From Ico To Trico – The Long Journey To The Last Guardian’s Release

Originally slated to launch way back in 2011, The Last Guardian is now just days from release. If you’ve preordered a copy, it’s already wending its way across the globe to reach you. The discs have been printed, the boxes have been touched by real life human beings. That’s it, no more delays – the journey is finally coming to an end. After what feels like an eternity, Trico will finally be released into the wild for all to (hopefully) enjoy.

Much has changed since the game’s 2009 E3 reveal and the release of Team Ico’s Shadow of the Colossus. As gamers our collective transient tastes have help to sculpt and reform entire genres while games, as a whole, have continued to push boundaries, whether through lifelike visuals or innovative online features.


It’s hard not to get excited about The Last Guardian but, at the same time, it finds itself in quite a precarious position. Having skipped an entire generation, each passing year since the original delay has only helped to pile on the pressure for Fumito Ueda and his studio. By virtue of it being a first party exclusive, even those without an appreciation for the loosely held series still feel as though they have a stake in it doing well. Then we have the impatient naysayers, ready and waiting with the Metacritic tab open.

If anything, it will be one of the most intriguing launches for the current console generation and is perhaps even more notable than that of Final Fantasy XV, which has has a similarly arduous journey through development. Although fans will be elated to finally have a copy of The Last Guardian, such a long development cycle leaves a lot of questions, number one being: was it worth the wait?

Our review will naturally have to wait, but now’s as good a time as any to revisit Team Ico’s series history to date.


Whether you play the PlayStation 2 originals or happen to have the remastered duo on PS3, both Ico and Shadow of the Colossus have stood the test of time. The foundation these games are built upon has held firm despite being largely unconventional, at least in the way we look at games today. Instead of mesmerising players with an abundance of information and choices, Team Ico would peel away these layers of complexity until it had something that felt pure yet playable – fantastical yet fun. In a way, it’s a minimalistic approach that has been adopted in more recent games like Flower, Limbo, Journey, and Abzu.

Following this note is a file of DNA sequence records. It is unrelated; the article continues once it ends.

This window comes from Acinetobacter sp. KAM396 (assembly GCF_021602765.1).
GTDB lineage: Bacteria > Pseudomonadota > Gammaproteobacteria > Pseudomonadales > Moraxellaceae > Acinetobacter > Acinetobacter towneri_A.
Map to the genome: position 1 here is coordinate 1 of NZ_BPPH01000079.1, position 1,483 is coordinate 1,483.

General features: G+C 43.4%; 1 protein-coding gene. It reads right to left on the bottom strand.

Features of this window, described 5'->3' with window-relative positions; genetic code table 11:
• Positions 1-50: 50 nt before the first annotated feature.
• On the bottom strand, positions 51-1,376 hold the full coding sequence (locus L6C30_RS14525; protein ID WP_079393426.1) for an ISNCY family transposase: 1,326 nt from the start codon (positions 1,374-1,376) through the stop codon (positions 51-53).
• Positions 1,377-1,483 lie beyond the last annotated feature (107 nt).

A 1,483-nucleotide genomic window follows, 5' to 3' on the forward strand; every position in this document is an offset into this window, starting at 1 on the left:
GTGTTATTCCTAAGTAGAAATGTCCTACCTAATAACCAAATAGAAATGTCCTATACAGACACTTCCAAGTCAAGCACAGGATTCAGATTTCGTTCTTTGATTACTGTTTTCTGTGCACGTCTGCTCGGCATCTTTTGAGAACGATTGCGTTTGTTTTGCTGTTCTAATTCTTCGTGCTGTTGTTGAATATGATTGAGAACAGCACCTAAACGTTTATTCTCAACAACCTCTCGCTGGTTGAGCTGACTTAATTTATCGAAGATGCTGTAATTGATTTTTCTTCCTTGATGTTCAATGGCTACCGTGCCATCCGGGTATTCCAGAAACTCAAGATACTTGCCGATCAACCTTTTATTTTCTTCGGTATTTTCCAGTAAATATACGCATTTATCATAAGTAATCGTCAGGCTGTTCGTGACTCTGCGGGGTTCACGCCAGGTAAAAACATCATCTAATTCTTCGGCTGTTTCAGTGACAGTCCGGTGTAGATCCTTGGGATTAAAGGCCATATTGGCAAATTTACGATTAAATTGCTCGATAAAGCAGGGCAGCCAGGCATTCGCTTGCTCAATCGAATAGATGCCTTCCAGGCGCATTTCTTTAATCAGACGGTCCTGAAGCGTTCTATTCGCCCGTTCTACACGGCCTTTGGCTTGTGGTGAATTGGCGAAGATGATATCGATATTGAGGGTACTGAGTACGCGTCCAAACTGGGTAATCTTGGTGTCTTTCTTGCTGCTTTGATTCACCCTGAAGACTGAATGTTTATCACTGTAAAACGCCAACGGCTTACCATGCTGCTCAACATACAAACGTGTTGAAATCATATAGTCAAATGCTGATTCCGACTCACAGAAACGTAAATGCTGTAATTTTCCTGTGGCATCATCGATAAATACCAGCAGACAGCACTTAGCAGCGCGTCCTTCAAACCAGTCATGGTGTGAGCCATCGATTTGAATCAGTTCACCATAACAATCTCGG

While Shadow of the Colossus feels more fleshed out as a whole, Ico’s sheer simplicity and atmosphere makes it just as notable. For those unfamiliar, Ico originally released on PlayStation 2 way back in 2001, roughly a year after the system’s launch. It’s only when you look back to this time that you realise just how good a year it was for video games. Instead of conforming to power selling templates, studios could afford to be much more creative with their ideas. While that same kind of innovation continues to exist, the amount of money that goes into development nowadays means that major publishers take fewer risks when green-lighting new games.

One quick glance at Ico’s sublime cover art (not the gross US variant) tells you just about everything you need to know about its premise. Throughout, you play as a horned boy with little to no backstory whatsoever as he stumbles upon a lost girl trapped in a cage. With only a handful of words spoken between them in Ico’s pseudo language, an inseparable bond takes root, acting as the game’s core focus.

This is bolstered by the interactions between Ico and Yorda as they explore its lonely castle complex. As the horned protagonist, you’ll scout ahead for swinging chains, levers, and other mechanical objects, effectively creating a path for Yorda to travel along. Shade-like enemies will appear at regular intervals, threatening to drag her into an abyss, triggering Ico’s admittedly ropey combat sequences. With only one attack, things can get a bit button mashy though it’s serviceable enough – most fights can be avoided completely.